In the coming weeks, we'll be updating our hydroponic systems, adding more plants to the aquaponics systems, and readying the soil garden for the warmer weather. That's one of the things I love most about gardening – there's always something new going on.

Monday, October 28, 2013

Time to Be Outside

It's nearly Halloween, and in other parts of the country, that means cooler days and even cooler nights. The temperatures drop down and before long, there'll be snow on the ground. The residents in these northern and eastern regions are thinking about preparing their gardens and yards for the cold weather, and putting up the garden harvests- canning, freezing, drying and otherwise preserving for the gardenless days ahead.

Here in the Valley of the Sun, we're emerging from the long hot summer. We've planted our veggies and are planting still more. We're seeding our dying Bermuda grass lawns with rye seed, and we'll have green grass in the winter months. We're spending more time outdoors in the warm afternoons, the cool evenings, and the chilly mornings.

One of the things people like to do here in the fall and winter months is spend time around a firepit or outdoor fireplace. While not all of us have well-appointed outdoor living spaces, we may have little bits of space in our backyards where we can sit beneath the moon and gaze into the flames dancing inside our little chimeneas.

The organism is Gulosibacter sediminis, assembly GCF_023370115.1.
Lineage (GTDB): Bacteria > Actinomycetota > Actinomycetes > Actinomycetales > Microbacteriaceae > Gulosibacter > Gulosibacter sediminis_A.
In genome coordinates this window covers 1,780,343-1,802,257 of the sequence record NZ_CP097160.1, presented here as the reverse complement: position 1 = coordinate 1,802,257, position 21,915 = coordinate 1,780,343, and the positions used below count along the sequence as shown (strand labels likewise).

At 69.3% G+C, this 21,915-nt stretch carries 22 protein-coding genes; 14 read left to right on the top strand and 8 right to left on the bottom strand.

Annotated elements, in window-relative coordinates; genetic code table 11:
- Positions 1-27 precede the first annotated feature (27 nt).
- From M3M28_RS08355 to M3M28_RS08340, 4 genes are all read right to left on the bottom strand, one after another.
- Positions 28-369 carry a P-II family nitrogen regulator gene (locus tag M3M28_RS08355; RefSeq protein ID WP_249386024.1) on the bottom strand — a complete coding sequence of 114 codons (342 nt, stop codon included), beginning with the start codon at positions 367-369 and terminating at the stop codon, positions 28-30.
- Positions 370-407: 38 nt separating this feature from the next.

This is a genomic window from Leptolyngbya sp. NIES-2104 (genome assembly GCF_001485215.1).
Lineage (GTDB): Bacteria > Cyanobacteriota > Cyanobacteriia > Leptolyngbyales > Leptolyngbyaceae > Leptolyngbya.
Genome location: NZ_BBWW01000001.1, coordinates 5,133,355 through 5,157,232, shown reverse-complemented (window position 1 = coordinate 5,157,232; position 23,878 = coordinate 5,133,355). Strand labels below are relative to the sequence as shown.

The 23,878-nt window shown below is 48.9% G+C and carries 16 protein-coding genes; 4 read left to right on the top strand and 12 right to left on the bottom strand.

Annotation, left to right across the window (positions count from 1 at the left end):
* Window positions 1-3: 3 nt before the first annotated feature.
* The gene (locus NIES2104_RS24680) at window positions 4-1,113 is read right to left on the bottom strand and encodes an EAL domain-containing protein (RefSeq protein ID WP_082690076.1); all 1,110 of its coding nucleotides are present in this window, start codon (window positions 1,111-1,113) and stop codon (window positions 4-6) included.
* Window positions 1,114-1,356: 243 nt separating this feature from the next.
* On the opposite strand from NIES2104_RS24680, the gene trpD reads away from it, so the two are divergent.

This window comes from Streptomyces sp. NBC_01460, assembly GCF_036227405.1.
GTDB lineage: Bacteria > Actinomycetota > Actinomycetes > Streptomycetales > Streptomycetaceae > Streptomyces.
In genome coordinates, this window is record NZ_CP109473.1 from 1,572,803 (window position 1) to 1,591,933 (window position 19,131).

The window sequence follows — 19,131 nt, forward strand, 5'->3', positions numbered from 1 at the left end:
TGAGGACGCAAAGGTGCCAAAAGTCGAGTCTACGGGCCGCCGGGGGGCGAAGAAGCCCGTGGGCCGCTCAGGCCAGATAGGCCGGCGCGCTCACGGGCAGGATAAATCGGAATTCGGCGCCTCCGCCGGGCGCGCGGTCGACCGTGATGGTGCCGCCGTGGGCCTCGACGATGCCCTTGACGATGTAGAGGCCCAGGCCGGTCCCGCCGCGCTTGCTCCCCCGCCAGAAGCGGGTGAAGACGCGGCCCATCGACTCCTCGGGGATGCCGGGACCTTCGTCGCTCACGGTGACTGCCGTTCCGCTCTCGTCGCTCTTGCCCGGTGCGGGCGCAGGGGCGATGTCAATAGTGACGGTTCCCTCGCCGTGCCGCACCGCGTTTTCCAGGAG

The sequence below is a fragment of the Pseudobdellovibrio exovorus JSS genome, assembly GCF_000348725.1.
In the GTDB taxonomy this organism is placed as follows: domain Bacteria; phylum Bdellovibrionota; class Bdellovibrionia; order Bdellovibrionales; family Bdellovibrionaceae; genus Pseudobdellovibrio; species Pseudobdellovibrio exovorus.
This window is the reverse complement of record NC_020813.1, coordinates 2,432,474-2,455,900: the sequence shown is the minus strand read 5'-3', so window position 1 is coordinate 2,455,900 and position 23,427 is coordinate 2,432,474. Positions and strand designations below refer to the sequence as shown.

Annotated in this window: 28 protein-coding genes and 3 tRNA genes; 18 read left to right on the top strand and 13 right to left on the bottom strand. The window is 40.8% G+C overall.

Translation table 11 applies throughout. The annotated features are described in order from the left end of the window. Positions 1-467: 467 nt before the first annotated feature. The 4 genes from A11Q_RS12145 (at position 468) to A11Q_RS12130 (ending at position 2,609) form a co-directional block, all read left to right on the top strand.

We put a lot of work into our gardens, into our veggie gardens, flower gardens and into our landscaping. On these cool nights, when the work is done and the constellations loom high, we should remember why we do this, and step outside, snuggle up together and let the flames lull us into a dream.

Bob and I spend a lot of time working; we both have day jobs and when we're not working, we're working on producing more videos, focused on the DIY lifestyle. I spend my free time writing, and gardening, and writing about gardening.

We're like a million other people, working, working, working. This post is about taking a break. So take a break tonight. Take a break and spend some time watching the flames. Dream a while. It's good for you, and your garden will be all the more beautiful for it.

Friday, October 18, 2013

Making a Tire Garden

One thing about gardens is they are great for experimenting. You can try different plant companion combinations, different soil mixes, different containers and methods.